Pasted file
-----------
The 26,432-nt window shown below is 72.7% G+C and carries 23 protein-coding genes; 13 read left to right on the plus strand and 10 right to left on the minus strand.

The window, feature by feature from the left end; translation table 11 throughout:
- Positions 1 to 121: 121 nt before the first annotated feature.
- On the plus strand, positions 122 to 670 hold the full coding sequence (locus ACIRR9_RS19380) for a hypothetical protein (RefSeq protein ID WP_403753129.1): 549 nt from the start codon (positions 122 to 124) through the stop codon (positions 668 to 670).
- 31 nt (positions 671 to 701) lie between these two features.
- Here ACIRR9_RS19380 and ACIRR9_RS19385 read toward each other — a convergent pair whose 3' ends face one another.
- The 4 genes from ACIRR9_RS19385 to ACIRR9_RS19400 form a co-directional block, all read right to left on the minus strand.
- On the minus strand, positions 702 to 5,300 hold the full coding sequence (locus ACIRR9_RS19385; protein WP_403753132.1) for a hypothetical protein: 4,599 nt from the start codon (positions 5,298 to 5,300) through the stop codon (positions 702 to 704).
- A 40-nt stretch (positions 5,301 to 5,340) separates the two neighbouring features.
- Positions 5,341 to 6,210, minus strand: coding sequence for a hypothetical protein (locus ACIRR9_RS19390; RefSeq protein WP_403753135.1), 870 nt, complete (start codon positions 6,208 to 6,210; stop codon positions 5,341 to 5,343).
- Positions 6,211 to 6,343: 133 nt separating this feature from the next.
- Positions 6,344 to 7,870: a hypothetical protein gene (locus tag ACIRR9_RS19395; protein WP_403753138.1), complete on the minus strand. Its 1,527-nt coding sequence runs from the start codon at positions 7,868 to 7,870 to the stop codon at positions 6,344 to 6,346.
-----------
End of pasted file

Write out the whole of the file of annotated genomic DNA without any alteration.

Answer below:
The 26,432-nt window shown below is 72.7% G+C and carries 23 protein-coding genes; 13 read left to right on the plus strand and 10 right to left on the minus strand.

The window, feature by feature from the left end; translation table 11 throughout:
- Positions 1 to 121: 121 nt before the first annotated feature.
- On the plus strand, positions 122 to 670 hold the full coding sequence (locus ACIRR9_RS19380) for a hypothetical protein (RefSeq protein ID WP_403753129.1): 549 nt from the start codon (positions 122 to 124) through the stop codon (positions 668 to 670).
- 31 nt (positions 671 to 701) lie between these two features.
- Here ACIRR9_RS19380 and ACIRR9_RS19385 read toward each other — a convergent pair whose 3' ends face one another.
- The 4 genes from ACIRR9_RS19385 to ACIRR9_RS19400 form a co-directional block, all read right to left on the minus strand.
- On the minus strand, positions 702 to 5,300 hold the full coding sequence (locus ACIRR9_RS19385; protein WP_403753132.1) for a hypothetical protein: 4,599 nt from the start codon (positions 5,298 to 5,300) through the stop codon (positions 702 to 704).
- A 40-nt stretch (positions 5,301 to 5,340) separates the two neighbouring features.
- Positions 5,341 to 6,210, minus strand: coding sequence for a hypothetical protein (locus ACIRR9_RS19390; RefSeq protein WP_403753135.1), 870 nt, complete (start codon positions 6,208 to 6,210; stop codon positions 5,341 to 5,343).
- Positions 6,211 to 6,343: 133 nt separating this feature from the next.
- Positions 6,344 to 7,870: a hypothetical protein gene (locus tag ACIRR9_RS19395; protein WP_403753138.1), complete on the minus strand. Its 1,527-nt coding sequence runs from the start codon at positions 7,868 to 7,870 to the stop codon at positions 6,344 to 6,346.